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Protesters willing to die for their causes

Cape Town 140210- Residents of Siqalo informal settlement near Samora Machel burn tyres and block Vanguard Drive. Picture Cindy waxa.Reporter Daneel/Argus

Cape Town 140210- Residents of Siqalo informal settlement near Samora Machel burn tyres and block Vanguard Drive. Picture Cindy waxa.Reporter Daneel/Argus

Published Feb 13, 2014


Johannesburg - Service delivery protests are on the rise – and sending in the police or making empty promises are only making it worse.

Studies by the University of Johannesburg’s Social Change Research Unit show there have been 2 020 of these protests between 2011 and November last year, and that the trend has been rising from as early as 2004.

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And rising with the protests are the number of protesters killed by the police.

In the past 10 years, 43 protesters died because of police action.

Seven of those deaths happened just last month: four protesters were killed in Mothutlung in Brits, North West, two in Relela Village in Tzaneen, Limpopo, and one in Roodepoort.

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The University of Johannesburg team looked specifically at community protests – not political protests like Wednesday’s DA march or labour strikes like at Marikana – and based their quantitative data on a variety of media sources.

They divided service delivery protests into three categories: peaceful, disruptive and violent.

Protests often characterised as violent because of burning tyres and barricades were only considered disruptive. It’s when people are injured or property is damaged that the protest is deemed to be violent.

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Researcher Trevor Ngwane said communities had often exhausted peaceful methods before turning to disruptive or violent protesting.

“When people start hitting the streets, they should have a banner saying ‘All protocols observed’, because they’ve gone through all the channels,” he said. “People feel that the only way to be heard, to get attention, is to burn tyres.”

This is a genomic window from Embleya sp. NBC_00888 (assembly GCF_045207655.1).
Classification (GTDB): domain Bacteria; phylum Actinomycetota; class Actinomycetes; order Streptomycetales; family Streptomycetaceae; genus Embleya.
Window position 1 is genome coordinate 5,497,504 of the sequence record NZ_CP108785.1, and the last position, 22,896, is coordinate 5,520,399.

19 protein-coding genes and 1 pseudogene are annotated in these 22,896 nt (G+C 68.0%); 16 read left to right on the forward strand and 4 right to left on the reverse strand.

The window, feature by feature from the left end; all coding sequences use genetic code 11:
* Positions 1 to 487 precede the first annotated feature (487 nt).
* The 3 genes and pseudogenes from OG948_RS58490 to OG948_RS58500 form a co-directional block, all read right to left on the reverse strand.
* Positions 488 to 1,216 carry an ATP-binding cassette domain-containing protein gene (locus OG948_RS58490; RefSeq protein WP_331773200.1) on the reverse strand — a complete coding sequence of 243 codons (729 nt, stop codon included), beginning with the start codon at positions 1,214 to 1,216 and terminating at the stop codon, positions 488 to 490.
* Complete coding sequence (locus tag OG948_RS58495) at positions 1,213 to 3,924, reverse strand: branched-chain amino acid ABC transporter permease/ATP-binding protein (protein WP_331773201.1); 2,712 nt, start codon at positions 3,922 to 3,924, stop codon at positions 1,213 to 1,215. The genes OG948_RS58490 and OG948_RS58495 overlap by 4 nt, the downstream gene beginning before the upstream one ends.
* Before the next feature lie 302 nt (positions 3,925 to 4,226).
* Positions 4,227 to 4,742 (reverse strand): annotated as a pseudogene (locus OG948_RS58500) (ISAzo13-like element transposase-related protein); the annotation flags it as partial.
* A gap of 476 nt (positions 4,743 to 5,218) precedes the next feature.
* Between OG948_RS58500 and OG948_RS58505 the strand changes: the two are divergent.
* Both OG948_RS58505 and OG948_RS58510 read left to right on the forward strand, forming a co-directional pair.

Interviews with protesting communities around the country revealed that the burning of libraries and clinics arose from a need to be heard.

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Ward councillors were attacked because they were “the arm of government most visible and accessible to people”.

“When the exploited want something, they are prepared to lose something to get it,” said Ngwane. “These are desperate people crying out, appealing to be heard.”

And the way forward is for the government to listen sympathetically, said Professor Peter Alexander.

“They need to avoid making promises that will not be fulfilled,” he said, adding that protests needed to be seen in the context of 20 disappointed years of broken promises.

Surprisingly, the researchers found no clear relationships between the number of protests and an election.

In 2009, for example, national elections were held in April, but protests didn’t peak until winter.

Alternatively, repression through a police force also won’t quell protest numbers.

“It will just intensify feelings of bitterness and alienation,” said Alexander.

Dr Carin Runciman said the team’s interviews showed that these clashes with police had caused a growing fear, “almost on both sides”.

“The protesters are scared, but also pushed to such a point that they say ‘There will be a Marikana here’. They don’t want it to happen, but such is their desperation that they’re willing to die to get the services they need.”

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The Star

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